St. Ann’s Warehouse in Dumbo, Brooklyn, has been recast as a crowded and vibrant refugee camp called the Calais Jungle on the coast of France. The theater’s ticket booth is in a ramshackle hut, its bar relocated to a dome of canvas and metal. The audience doesn’t so much sit as huddle, as if around a campfire.Continue Reading
In Anton Chekhov’s Uncle Vanya at the Hunter Theater Project, Jay O. Sanders plays the title character as the kind of wisely figure you’d like to have as your own uncle. That is, until a brother-in-law announces he wants to sell the family estate that Vanya has managed for 35 years.
“Thanks to you,” Vanya bellows, “I destroyed, I annihilated the best years of my life!” He’s initially terrifying, then almost befuddled at the intensity of his own outburst. “What am I saying? I’m losing my mind.”
Some theatrical ideas are so ambitious it almost doesn’t matter whether they succeed or fail – the fun is in seeing them play out. In his audacious, stripped-down staging of Rodgers & Hammerstein’s Oklahoma!, which opened Sunday at St Ann’s Warehouse, director Daniel Fish exposes the repression, lust, and violence that always lay beneath the surface of this seminal musical.
It may seem necessary, before an American audience, to provide a primer on snooker, that English variant of billiards. But the unseen, bone-dry play-by-play snooker announcers in Richard Bean’s charming new comedy about the sport, The Nap, which opened Thursday at the Samuel J. Friedman Theatre, are reluctant to expend the effort.
One begrudgingly explains a few elements of the game, in an Alan Rickman-adjacent whine, “if you’re watching on the Internet in Antarctica,” or “for those on a canoe in Tahiti.” In other words, let’s assume we know the basics, and get on with the fun bits.Continue Reading
Lillian Hellman’s second play, Days To Come, was a flop when it premiered on Broadway in 1936. Sources differ on why — but it certainly wasn’t the writing.
The well-acted production that opened Sunday, smoothly directed by J.R. Sullivan for the Mint Theater Company, at the Beckett Theatre at Theater Row, proves a fascinating family drama set in a time of economic hardship and labor unrest. This Days To Come, the first in New York in 40 years, makes a compelling case for the play’s continued relevance.Continue Reading
Pretty Woman: The Musical, the over-amplified wannabe tourist trap that opened Thursday at the Nederlander Theatre, illustrates the limits of vision-free Broadway producing.
The music is monotonous and draining, the book simplistic and clichéd (much more so than the film), and the acting wooden. The best elements are its Vegas-flashy sets (by David Rockwell) and its choreography (by director Jerry Mitchell).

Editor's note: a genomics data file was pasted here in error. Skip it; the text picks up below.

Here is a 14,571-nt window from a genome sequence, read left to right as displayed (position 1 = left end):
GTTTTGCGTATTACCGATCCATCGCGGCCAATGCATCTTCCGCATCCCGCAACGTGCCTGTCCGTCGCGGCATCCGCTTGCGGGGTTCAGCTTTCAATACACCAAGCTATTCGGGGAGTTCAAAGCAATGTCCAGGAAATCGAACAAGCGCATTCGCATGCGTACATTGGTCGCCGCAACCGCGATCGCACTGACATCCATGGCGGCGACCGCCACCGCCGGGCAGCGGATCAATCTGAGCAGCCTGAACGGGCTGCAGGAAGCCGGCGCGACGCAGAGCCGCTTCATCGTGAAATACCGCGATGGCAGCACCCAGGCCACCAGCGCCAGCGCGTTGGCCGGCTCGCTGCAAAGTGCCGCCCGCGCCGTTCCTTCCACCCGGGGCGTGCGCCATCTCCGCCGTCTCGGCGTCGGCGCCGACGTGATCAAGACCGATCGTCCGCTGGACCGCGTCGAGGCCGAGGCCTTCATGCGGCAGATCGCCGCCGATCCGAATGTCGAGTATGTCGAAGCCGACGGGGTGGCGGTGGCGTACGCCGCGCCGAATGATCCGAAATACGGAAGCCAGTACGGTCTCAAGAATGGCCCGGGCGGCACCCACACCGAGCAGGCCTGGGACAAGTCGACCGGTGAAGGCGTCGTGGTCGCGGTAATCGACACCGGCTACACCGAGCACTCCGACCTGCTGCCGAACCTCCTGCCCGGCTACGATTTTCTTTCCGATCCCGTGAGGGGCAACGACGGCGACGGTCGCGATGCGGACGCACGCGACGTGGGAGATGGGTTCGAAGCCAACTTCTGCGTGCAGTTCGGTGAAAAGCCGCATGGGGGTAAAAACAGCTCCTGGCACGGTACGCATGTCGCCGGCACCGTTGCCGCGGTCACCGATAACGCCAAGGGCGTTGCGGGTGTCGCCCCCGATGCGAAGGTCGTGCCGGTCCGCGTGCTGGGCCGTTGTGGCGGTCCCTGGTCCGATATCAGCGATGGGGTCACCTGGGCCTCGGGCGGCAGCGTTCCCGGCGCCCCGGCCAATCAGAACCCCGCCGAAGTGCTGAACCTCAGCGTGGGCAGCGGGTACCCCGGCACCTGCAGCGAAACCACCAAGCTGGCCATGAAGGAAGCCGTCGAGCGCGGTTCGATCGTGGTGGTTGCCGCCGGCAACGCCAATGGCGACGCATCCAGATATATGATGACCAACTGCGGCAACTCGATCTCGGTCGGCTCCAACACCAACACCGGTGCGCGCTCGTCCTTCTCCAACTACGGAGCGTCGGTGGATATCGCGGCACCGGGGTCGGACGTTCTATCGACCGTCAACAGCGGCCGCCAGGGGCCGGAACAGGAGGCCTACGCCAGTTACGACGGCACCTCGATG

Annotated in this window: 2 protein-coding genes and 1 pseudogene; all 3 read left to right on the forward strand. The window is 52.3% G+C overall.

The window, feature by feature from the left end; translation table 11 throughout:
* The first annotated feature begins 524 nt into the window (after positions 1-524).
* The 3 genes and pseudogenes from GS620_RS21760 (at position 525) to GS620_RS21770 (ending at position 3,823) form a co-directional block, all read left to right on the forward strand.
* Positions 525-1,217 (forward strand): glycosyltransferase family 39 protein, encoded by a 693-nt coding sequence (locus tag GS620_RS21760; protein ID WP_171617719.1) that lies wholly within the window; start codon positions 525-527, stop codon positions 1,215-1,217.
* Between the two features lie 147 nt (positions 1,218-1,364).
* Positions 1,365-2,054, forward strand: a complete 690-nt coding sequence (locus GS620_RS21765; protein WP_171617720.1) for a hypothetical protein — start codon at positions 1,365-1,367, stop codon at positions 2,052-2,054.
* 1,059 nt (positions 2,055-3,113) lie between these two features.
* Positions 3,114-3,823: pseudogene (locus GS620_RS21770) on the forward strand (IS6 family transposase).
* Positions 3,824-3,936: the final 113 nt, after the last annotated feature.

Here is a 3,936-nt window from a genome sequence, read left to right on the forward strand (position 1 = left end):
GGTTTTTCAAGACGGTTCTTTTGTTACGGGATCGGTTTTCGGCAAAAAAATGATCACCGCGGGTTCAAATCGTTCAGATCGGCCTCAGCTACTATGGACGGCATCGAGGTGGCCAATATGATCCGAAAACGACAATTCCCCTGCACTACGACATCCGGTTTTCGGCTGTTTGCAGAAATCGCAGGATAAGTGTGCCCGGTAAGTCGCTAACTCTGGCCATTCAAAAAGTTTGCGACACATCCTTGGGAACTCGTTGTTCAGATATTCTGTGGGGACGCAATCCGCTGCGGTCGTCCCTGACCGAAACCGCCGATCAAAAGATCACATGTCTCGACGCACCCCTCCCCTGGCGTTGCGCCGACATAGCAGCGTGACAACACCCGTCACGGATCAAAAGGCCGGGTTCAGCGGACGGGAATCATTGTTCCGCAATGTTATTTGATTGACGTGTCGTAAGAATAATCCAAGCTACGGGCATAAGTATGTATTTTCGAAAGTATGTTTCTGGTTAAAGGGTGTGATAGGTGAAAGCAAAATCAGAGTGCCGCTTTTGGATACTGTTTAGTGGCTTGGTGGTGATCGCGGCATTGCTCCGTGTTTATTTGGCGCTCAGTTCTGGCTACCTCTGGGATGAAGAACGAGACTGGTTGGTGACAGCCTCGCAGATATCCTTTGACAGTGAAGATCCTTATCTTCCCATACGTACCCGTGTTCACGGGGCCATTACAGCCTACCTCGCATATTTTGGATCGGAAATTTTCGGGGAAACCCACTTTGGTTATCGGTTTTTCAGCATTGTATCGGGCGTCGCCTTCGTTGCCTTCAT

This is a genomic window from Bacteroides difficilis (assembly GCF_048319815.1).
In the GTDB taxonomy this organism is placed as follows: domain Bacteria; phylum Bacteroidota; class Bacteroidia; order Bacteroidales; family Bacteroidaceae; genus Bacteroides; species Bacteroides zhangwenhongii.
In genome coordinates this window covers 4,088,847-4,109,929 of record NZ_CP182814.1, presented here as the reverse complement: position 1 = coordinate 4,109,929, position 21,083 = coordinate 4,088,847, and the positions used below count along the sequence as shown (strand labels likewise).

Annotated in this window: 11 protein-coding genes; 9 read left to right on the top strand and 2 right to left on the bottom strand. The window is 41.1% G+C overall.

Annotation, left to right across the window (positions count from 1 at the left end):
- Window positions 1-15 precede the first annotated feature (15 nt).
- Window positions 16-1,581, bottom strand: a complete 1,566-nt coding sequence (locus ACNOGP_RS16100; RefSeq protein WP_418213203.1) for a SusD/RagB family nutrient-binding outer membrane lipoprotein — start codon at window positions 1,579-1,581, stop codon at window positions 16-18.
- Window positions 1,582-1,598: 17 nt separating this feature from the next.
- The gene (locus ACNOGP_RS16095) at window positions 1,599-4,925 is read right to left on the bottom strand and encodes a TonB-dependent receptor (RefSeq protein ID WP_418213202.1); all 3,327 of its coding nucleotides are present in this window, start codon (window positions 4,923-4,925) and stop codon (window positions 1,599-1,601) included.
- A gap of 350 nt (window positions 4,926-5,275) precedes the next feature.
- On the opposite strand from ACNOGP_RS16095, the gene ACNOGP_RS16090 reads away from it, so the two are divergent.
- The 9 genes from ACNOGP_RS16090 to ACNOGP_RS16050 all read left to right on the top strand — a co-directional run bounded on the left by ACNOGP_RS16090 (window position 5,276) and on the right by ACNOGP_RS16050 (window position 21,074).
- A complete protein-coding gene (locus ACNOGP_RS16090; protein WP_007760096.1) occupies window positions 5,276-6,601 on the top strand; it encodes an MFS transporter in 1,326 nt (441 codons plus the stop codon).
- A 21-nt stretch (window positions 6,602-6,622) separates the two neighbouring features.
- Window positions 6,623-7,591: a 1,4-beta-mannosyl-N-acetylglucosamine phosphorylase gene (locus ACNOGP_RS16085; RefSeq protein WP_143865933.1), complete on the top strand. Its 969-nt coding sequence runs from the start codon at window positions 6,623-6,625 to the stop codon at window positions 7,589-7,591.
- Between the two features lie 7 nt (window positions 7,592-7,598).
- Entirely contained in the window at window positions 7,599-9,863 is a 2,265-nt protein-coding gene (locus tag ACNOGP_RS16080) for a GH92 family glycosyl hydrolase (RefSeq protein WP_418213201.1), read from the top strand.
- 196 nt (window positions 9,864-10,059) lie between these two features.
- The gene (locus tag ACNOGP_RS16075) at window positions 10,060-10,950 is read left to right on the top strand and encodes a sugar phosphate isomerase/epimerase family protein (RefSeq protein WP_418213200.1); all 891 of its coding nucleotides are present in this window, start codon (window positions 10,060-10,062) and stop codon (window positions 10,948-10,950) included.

The musical Be More Chill has some baggage. It’s about high school angst that verges on cliché, and it’s a showcase for the kind of head-banging pop, in this case by composer/lyricist Joe Iconis (Smash), that’s commonplace in today’s musical theater. It also has an out-there sci-fi premise: Hopelessly uncool high school sophomore Jeremy Heere (Dear Evan Hansen’s Will Roland) swallows a pill-shaped supercomputer called a SQUIP that implants itself in his brain and instructs him in the finer points of teenage social etiquette.Continue Reading
Early in his funny and poignant off-Broadway show, The New One, the comedian Mike Birbiglia expresses a low tolerance for children. “We gotta get babies off planes,” he says. “We got rid of smoking in the eighties, so we could get rid of babies now. Or bring back smoking and get those babies some cigarettes, because they’re too stressed out and they’re too powerful.”
REVIEW : The question at the heart of Head Over Heels is whether Elizabethan comedy and the music of the Go-Go’s go together. Sadly, the answer is no.
(See below for other opinions about the first musical of the season, which was capitalized for at least $11.6 million, according to investment papers.)
The jukebox musical that opened Thursday at the Hudson Theatre is (bizarrely) ostensibly based on Sir Philip Sidney’s 16th century Greek-mythological prose poem, The Arcadia. Thus the not-quite-iambic pentameter of the shepherd Musidorus (Andrew Durand), when he finds the skeletons of actors in the woods accompanied by a note: “These sad remains are of our theatre troupe, / Starved for lack of Serious Message.” This could charitably be called meta-commentary.